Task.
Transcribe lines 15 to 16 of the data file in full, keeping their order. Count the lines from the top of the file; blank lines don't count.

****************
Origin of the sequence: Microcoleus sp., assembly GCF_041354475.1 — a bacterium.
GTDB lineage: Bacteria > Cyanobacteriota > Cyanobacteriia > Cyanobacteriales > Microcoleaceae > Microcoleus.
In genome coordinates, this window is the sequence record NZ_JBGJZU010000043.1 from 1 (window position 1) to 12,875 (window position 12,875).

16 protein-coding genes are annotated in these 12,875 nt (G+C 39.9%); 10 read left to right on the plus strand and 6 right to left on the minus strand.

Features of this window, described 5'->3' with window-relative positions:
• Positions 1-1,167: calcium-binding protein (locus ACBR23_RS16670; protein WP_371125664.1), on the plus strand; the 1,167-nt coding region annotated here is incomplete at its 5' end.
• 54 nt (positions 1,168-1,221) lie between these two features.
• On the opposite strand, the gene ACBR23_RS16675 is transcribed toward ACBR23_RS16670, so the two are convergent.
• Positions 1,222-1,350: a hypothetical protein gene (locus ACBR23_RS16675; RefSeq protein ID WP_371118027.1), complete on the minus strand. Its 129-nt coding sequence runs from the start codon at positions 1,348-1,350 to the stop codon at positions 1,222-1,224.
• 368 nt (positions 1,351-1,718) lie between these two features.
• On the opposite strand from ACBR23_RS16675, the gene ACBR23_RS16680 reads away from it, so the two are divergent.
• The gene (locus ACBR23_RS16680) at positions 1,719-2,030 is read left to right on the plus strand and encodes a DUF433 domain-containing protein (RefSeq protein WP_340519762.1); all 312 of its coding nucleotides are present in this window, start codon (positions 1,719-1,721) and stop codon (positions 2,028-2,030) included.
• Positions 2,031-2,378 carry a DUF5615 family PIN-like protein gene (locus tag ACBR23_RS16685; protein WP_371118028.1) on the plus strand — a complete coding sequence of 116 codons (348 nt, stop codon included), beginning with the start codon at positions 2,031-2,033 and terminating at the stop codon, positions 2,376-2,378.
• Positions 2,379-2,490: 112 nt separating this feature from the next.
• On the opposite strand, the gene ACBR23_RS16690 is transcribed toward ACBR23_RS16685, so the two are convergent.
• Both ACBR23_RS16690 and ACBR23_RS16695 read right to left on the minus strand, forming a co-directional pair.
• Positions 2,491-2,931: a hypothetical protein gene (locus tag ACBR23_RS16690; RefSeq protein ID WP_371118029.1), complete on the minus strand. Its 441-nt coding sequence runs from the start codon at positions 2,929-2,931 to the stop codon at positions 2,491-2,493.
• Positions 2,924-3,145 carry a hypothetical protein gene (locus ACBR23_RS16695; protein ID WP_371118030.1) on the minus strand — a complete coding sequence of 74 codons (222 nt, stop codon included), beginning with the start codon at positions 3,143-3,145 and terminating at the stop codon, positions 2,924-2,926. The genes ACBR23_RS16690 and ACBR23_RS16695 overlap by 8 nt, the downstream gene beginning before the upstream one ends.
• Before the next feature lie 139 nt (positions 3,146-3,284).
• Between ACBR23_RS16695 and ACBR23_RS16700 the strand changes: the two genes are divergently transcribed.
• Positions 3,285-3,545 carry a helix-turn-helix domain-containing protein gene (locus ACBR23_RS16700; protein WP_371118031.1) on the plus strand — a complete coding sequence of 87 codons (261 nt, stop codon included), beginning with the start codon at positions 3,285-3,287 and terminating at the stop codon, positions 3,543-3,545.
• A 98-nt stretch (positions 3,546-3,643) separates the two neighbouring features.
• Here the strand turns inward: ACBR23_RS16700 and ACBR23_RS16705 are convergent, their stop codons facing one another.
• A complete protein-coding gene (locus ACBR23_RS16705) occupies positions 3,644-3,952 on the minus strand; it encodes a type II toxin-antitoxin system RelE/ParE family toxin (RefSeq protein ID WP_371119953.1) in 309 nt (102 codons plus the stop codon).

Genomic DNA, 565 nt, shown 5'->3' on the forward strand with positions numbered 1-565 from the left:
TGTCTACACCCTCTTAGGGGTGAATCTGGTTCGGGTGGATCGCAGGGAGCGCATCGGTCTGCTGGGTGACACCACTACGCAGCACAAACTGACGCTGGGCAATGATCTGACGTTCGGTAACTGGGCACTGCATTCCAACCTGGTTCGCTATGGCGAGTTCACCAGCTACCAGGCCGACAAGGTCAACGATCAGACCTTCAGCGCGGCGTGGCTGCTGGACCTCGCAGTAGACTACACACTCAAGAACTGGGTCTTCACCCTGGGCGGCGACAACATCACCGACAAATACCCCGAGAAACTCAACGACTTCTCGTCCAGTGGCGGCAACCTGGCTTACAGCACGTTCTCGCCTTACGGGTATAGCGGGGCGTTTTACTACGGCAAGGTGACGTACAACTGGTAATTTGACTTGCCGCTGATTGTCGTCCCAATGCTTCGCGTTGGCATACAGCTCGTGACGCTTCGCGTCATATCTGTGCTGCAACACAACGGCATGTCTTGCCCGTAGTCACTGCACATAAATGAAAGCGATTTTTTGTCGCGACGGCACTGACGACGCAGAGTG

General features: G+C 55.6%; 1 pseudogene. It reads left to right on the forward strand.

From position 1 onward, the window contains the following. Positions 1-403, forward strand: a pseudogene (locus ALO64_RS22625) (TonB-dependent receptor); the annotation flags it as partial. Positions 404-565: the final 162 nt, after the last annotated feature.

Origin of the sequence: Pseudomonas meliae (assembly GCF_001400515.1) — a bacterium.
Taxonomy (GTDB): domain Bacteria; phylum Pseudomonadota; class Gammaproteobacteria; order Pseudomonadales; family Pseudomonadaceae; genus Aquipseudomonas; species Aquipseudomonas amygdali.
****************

• On the opposite strand, the gene ACBR23_RS16690 is transcribed toward ACBR23_RS16685, so the two are convergent.
• Both ACBR23_RS16690 and ACBR23_RS16695 read right to left on the minus strand, forming a co-directional pair.